Okay, kick me when I am down, I didn’t want to be a princess anyway!

She was a lot more relaxed than I, and was travelling alone — Maybe that is why she was relaxed. I gave her a brief rundown on what I had been doing in Agadir and she told me that I could spend the night with her at the hotel where she was staying. We could have a meal there and just chill.. It sounded great so I took her up on her offer. This way I didn’t have to come back to Agadir the next day — I would already be here.

It was quite refreshing spending the evening with her and it was also a bit of a reality check. We had a great meal, I couldn’t eat much but I enjoyed the company and the conversation.

A normal person!

Later on she asked me if I wanted to go for a walk on the beach but I declined, I just wanted to get a bath and go to bed. I hadn’t had a bath for 6 weeks and was looking forward to it! The ocean had been our bath. I remembered what Nigel had said, about when he had returned to England in the 70s after being in Morocco: What he thought was a tan — was actually dirt. I could see what he meant. I was looking forward to sleeping in a real bed after my bath too. Not a worn out piece of foam. I just wanted to sleep.

It was great waking up in the hotel! I thanked the Australian girl for letting me stay over and forget about all my woes for the night and we parted company. I never saw her again after that evening. I can’t even remember her name, but I remember how kind it was of her to let me, a total stranger, stay in her hotel room for the night as she did. I think she really was an angel.

After I had bid the australian girl farewell and thanked her, I grabbed a taxi to the hotel. It was about 9:30 a.m. I was pretty sure the ticket would be there by now! I felt quite refreshed and positive. I entered the reception and asked if it had arrived. The answer was simple and to the point:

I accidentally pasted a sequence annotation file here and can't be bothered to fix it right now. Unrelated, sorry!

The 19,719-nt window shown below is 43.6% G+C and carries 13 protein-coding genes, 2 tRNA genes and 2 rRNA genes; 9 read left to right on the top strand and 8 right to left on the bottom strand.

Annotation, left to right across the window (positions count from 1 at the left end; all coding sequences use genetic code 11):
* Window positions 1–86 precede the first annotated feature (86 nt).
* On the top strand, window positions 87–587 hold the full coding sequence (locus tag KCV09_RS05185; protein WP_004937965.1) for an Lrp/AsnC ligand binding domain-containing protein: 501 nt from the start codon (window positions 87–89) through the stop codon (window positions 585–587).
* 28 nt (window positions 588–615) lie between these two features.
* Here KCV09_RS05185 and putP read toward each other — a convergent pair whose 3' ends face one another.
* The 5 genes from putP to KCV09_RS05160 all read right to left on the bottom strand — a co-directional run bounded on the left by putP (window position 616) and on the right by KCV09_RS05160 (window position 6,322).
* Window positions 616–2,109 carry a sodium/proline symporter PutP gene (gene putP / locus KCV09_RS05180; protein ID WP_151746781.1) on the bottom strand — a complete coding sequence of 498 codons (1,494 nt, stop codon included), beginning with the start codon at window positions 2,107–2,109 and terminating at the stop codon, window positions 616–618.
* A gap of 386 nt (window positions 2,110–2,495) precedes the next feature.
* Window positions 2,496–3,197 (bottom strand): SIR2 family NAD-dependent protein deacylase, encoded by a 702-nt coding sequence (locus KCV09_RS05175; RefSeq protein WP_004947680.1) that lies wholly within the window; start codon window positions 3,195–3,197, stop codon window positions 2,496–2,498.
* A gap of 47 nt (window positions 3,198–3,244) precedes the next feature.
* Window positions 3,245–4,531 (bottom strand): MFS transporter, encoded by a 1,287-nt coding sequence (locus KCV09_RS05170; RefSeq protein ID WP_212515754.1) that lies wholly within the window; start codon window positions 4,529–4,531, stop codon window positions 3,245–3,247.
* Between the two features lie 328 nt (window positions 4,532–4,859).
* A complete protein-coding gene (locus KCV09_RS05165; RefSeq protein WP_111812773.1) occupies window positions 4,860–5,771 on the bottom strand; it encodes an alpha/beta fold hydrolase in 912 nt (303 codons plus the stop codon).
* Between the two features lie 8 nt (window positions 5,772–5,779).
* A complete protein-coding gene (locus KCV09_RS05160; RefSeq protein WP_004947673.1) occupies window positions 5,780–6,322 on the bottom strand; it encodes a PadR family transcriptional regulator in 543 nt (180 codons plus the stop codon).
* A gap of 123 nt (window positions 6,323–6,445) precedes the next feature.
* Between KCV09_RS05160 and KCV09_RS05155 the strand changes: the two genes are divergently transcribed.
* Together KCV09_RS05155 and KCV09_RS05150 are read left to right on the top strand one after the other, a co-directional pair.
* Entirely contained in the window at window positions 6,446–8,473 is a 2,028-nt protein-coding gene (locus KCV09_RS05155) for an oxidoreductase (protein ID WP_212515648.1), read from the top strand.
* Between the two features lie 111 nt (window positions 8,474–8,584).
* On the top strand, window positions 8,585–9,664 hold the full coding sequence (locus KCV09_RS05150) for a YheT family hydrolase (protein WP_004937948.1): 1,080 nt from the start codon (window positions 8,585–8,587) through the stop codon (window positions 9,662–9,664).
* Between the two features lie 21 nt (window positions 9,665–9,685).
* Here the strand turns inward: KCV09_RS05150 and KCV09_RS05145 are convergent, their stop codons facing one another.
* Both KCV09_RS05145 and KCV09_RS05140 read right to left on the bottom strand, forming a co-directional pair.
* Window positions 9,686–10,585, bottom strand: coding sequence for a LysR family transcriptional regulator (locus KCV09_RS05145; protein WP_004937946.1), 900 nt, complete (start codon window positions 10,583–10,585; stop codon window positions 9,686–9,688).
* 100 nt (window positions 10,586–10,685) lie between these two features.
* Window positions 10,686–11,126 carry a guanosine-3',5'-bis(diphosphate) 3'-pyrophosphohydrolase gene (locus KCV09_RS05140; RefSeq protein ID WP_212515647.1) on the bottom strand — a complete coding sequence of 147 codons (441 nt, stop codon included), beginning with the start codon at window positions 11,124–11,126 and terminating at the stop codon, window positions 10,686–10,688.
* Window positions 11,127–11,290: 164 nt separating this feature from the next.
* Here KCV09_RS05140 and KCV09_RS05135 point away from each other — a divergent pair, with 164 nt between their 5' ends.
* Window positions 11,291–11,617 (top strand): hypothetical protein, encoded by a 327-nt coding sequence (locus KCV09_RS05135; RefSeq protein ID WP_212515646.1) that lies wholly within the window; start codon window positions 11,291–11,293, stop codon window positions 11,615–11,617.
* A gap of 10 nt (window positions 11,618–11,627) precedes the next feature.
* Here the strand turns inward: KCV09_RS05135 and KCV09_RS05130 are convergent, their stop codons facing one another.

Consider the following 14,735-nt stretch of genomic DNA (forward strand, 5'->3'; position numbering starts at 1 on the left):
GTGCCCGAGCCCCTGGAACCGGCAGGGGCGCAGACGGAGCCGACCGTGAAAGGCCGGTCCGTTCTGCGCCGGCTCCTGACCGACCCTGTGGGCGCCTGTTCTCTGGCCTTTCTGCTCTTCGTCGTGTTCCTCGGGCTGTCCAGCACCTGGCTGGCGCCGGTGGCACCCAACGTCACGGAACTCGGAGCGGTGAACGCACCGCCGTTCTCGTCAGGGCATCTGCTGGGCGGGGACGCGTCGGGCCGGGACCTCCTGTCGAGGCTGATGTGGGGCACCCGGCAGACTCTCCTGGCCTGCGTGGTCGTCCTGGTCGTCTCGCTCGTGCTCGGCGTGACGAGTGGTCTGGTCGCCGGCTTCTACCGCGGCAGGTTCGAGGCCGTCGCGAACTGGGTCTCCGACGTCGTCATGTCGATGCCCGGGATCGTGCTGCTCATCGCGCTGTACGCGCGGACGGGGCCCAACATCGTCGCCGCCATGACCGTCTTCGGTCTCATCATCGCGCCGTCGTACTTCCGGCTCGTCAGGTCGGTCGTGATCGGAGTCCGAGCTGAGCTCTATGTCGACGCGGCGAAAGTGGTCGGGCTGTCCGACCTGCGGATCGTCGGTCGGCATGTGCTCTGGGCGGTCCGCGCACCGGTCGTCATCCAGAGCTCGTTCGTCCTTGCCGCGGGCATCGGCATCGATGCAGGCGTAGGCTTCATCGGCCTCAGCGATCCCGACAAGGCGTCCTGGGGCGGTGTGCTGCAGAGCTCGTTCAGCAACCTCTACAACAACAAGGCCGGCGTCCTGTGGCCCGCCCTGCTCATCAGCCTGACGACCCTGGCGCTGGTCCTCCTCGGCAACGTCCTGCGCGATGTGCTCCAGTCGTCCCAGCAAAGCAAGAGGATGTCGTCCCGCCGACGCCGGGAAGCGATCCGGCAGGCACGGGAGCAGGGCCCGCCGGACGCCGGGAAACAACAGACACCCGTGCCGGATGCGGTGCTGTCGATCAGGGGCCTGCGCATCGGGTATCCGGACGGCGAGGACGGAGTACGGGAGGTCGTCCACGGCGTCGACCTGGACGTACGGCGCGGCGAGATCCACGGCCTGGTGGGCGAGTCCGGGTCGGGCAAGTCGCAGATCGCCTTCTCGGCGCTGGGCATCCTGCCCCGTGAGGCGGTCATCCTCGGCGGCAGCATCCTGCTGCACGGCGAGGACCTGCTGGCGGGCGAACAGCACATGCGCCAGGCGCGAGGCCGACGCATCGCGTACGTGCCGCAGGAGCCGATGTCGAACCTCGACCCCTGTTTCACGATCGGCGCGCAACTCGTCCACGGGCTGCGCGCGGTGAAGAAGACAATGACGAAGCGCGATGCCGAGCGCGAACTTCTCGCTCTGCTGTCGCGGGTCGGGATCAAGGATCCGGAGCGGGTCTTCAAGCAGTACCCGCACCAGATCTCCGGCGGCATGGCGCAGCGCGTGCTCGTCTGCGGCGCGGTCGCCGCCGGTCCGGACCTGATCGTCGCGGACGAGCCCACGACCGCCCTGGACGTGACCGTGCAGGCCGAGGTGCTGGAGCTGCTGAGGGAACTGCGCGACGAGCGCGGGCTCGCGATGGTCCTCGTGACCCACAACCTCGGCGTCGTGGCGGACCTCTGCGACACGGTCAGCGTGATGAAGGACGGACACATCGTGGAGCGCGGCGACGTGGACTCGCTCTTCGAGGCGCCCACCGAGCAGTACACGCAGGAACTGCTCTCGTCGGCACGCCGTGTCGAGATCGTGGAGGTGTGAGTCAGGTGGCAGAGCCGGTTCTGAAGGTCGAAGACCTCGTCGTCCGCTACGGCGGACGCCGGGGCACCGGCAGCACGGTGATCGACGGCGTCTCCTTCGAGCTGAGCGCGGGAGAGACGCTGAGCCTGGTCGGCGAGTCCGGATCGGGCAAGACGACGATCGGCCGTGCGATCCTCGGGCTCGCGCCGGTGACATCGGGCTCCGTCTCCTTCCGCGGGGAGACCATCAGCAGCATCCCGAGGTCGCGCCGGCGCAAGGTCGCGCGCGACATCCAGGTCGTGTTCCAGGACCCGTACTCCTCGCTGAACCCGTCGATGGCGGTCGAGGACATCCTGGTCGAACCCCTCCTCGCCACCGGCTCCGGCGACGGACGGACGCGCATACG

‘No’.

How come it hadn’t arrived? Did the King charter all the buses too? This was beginning to feel personal. The man at reception told me that the embassy had rung and would be ringing back again at 10:00 a.m., so I didn’t have long to wait.

10:00 a.m. soon came and they rang.

“We are very sorry about the ticket”, the pleasant lady apologised. “We put it on the wrong bus and it went to Casablanca”

I could not believe it! Actually I could. If we would have had enough money to get both tickets on the first day! Things had just escalated from then on, and I was pretty sure it wasn’t over.

They assured me yet again, that I would receive it the next day.

‘Yeah yeah’ I thought. The next day is the king’s birthday — who knows what can happen! I had to leave on Friday! Ray too, if the ticket didn’t come tomorrow then that would be the final straw. I left the hotel rather deflated with the promise to go back again the next day at the same time. It was just too much. How could they have put it on the wrong bus? Casablanca?
I went to the mental hospital to see Ray, got him his sandwich and a bottle of water and there was very little else I could do. I explained to the doctor about the tickets. They didn’t really seem to care. I left the hospital at about 2:00 p.m. and went back to Taghazout.

I bumped into Jerry and had a coffee with him. He told me he knew where Nigel was staying and that I could go and see him if I wanted to. Why would I want to see him? Maybe just to tell him what a bastard he was. Yeah I thought that might make me feel better.

Apparently Nigel was sharing a room with the nurse couple.

Jerry also said that on my last night I should consider staying in a hotel in Agadir, in fact I don’t know why I hadn’t all along. I had the money and hotels were about 15 pounds a night, for the best! It was a good suggestion, the flight was early in the morning, about 8:30. It was something to think about. I could have been living like a queen all this time!

The rest of the day was a blur, I went back to my room, back to the reality of , ‘the room’, with the large cable spool for a table, the room that was so full of promise after leaving the other house, the room where Ray had completely lost the plot.

I think I saw the New Zealand couple again, although I am not sure whether they went onto somewhere else. I really can’t remember, I was starting to lose the plot myself.

Tomorrow I would have to go to Agadir again!

Chapter 12

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Artist, Portuguese teacher, Singer / Songwriter, Writer and Philosopher…kinda…

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Amanda Gleaves

Amanda Gleaves

Artist, Portuguese teacher, Singer / Songwriter, Writer and Philosopher…kinda…